Wednesday

  • China, eurozone, France, Germany, India, Japan, UK, US: PMI services data

  • EU, Eurostat publishes monthly retail figures

  • Italy, monthly retail sales

  • UK, Bank of England publish official holdings of international reserves

  • US, ADP Job Numbers

  • Allied Irish Banks H1, Commerzbank Q2, General Motors Q2, Honda Motor Q1, Hugo Boss Q2, Kraft Heinz Q2, Legal & General H1, Next Q2 trading statement, SoftBank Q1, Sony, Q1 Taylor Wimpey H1, Toyota Q1, Uber Technologies Q2 , Western Union Q2

Thursday

  • Eurozone, ECB publishes economic bulletin

  • France, figures for industrial production

  • Germany, monthly order data from manufacturers (factory) published

  • Germany, IHS Markit Construction PMI

  • UK, Bank of England hold next MPC meeting on interest rates

  • United Kingdom, Association of Motor Manufacturers and Dealers’ new car registration data

  • UK, IHS Markit / Cips Construction PMI

  • US Department of Commerce publishes monthly figures on international trade

  • US, initial jobless claims

  • Adecco Q2, Adidas H1, AIG Q2, Bayer H1, Bombardier Q2, CBS Q2, Continental H1, Crédit Agricole Q2, Glencore H1 production report, Hammerson H1, Investec AGM, Kellogg Q2, Lufthansa Q2, Moderna Q2, Mondi H1, Nintendo Q1, Novo Nordisk Q2, Pirelli Q2, Rolls-Royce H1, Serco H1, Siemens Q3, Swisscom H1, Thomson Reuters Q2, Viacom Q2, WPP H1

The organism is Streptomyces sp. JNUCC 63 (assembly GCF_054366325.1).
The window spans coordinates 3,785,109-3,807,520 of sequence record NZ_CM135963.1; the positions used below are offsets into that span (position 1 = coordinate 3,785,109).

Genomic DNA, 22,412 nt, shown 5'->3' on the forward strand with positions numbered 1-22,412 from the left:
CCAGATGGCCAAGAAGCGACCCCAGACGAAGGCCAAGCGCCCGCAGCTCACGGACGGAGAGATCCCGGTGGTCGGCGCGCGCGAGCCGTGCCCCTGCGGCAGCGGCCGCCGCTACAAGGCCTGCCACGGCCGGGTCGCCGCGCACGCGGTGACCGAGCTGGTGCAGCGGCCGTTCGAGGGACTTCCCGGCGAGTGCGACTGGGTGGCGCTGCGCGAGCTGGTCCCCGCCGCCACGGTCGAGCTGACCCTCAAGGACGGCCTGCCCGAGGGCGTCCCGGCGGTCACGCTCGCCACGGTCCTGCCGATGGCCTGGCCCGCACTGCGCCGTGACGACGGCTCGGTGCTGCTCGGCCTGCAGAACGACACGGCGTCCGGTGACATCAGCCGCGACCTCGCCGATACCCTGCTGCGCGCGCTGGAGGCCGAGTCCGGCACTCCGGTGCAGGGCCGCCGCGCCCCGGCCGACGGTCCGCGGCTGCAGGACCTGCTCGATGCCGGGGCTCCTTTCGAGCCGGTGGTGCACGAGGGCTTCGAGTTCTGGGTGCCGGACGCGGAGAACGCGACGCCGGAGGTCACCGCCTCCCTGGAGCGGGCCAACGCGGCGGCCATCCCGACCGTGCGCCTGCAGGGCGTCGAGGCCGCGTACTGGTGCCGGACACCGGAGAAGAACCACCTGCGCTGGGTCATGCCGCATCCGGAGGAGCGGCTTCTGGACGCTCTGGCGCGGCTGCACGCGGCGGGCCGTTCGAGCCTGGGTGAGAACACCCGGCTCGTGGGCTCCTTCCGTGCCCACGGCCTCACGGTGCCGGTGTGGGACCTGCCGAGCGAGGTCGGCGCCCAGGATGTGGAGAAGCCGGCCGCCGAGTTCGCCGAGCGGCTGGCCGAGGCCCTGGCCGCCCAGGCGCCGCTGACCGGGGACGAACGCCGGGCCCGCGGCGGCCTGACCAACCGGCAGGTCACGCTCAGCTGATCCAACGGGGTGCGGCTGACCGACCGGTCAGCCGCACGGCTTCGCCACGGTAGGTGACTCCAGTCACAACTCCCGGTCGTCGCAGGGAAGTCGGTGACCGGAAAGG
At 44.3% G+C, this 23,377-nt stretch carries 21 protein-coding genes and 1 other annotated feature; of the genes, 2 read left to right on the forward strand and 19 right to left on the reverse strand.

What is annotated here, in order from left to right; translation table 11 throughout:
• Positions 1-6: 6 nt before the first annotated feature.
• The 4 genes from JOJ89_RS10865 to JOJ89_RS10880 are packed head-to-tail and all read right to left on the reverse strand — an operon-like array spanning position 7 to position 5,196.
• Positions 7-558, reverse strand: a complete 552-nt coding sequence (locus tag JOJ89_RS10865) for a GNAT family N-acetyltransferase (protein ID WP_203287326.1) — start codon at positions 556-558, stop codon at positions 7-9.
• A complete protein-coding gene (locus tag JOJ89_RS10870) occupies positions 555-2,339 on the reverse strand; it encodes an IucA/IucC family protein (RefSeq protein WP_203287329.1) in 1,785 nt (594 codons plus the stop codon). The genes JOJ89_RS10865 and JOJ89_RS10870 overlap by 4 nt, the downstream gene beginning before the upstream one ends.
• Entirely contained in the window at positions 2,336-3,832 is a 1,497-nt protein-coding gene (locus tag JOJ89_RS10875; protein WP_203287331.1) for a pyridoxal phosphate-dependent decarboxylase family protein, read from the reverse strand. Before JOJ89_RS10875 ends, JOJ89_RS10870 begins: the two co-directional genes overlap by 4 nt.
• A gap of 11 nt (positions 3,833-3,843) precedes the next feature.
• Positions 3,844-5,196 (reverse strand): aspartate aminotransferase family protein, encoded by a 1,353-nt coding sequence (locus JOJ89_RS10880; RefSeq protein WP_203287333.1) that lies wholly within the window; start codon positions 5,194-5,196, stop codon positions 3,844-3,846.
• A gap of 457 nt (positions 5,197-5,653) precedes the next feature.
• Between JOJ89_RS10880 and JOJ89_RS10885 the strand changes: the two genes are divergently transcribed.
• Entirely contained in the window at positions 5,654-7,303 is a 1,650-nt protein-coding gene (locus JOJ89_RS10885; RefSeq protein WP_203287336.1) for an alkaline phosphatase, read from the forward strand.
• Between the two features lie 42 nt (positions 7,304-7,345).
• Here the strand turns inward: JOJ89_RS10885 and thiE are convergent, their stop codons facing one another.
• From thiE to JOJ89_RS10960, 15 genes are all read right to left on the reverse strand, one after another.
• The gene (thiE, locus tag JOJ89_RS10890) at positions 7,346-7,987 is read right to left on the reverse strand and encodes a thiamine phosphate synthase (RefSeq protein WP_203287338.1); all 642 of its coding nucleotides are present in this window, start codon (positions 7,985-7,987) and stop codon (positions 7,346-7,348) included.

Friday

  • Canada, monthly unemployment rate

  • France, monthly trade balance figures

  • Germany, Industrial production data

  • UK, Halifax monthly and annual house price index

  • British, British retail consortium publishes BRC-ShopperTrak foot monitor

  • US Federal Reserve Consumer Credit Scores

  • US, non-farm payroll figures

  • US, Monthly Unemployment Statistics

  • Alliance Q2, AP Moller Maersk Q2, Capita H1, ING Q2, NTT Q1, RTL Q2, TripAdvisor Q2

World events

Here’s an overview of other opportunities and milestones this week.

Monday

  • US Senate meets in Washington

  • United Kingdom, England to allow fully vaccinated travelers from the US and EU to arrive without quarantine

Tuesday

  • USA, National evening out, an annual community building event, which promotes better relations with local police forces, is held in most US states

  • India, festival of Krishna Janmashtami, commemorating the birth of the Hindu god Krishna

Wednesday

  • UK, Playday, hosts an annual celebration of children’s play rights

  • USA, Illinois celebrates Barack Obama’s birthday in honor of the 44th president on his birthday

Thursday

Friday